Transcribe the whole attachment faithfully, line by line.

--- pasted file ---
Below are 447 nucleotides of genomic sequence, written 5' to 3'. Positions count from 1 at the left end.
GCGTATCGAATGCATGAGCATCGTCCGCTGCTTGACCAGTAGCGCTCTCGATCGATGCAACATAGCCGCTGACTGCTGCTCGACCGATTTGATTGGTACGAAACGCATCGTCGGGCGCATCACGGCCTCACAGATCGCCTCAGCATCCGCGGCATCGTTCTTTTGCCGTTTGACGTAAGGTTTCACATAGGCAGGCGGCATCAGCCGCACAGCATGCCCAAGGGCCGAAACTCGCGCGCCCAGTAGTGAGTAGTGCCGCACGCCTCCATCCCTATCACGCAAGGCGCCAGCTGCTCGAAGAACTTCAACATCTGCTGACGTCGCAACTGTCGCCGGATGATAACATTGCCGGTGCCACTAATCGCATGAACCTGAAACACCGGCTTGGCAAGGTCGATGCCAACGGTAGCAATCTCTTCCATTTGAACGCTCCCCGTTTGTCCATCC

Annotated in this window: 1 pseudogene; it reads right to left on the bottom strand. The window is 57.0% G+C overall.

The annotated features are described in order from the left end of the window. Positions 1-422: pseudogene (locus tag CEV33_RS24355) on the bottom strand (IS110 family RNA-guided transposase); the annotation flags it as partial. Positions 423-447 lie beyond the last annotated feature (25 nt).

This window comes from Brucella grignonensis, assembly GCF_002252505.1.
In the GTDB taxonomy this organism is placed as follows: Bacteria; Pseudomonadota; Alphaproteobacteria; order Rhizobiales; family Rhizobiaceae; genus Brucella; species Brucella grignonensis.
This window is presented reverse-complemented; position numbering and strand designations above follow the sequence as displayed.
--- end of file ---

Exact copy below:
Below are 447 nucleotides of genomic sequence, written 5' to 3'. Positions count from 1 at the left end.
GCGTATCGAATGCATGAGCATCGTCCGCTGCTTGACCAGTAGCGCTCTCGATCGATGCAACATAGCCGCTGACTGCTGCTCGACCGATTTGATTGGTACGAAACGCATCGTCGGGCGCATCACGGCCTCACAGATCGCCTCAGCATCCGCGGCATCGTTCTTTTGCCGTTTGACGTAAGGTTTCACATAGGCAGGCGGCATCAGCCGCACAGCATGCCCAAGGGCCGAAACTCGCGCGCCCAGTAGTGAGTAGTGCCGCACGCCTCCATCCCTATCACGCAAGGCGCCAGCTGCTCGAAGAACTTCAACATCTGCTGACGTCGCAACTGTCGCCGGATGATAACATTGCCGGTGCCACTAATCGCATGAACCTGAAACACCGGCTTGGCAAGGTCGATGCCAACGGTAGCAATCTCTTCCATTTGAACGCTCCCCGTTTGTCCATCC

Annotated in this window: 1 pseudogene; it reads right to left on the bottom strand. The window is 57.0% G+C overall.

The annotated features are described in order from the left end of the window. Positions 1-422: pseudogene (locus tag CEV33_RS24355) on the bottom strand (IS110 family RNA-guided transposase); the annotation flags it as partial. Positions 423-447 lie beyond the last annotated feature (25 nt).

This window comes from Brucella grignonensis, assembly GCF_002252505.1.
In the GTDB taxonomy this organism is placed as follows: Bacteria; Pseudomonadota; Alphaproteobacteria; order Rhizobiales; family Rhizobiaceae; genus Brucella; species Brucella grignonensis.
This window is presented reverse-complemented; position numbering and strand designations above follow the sequence as displayed.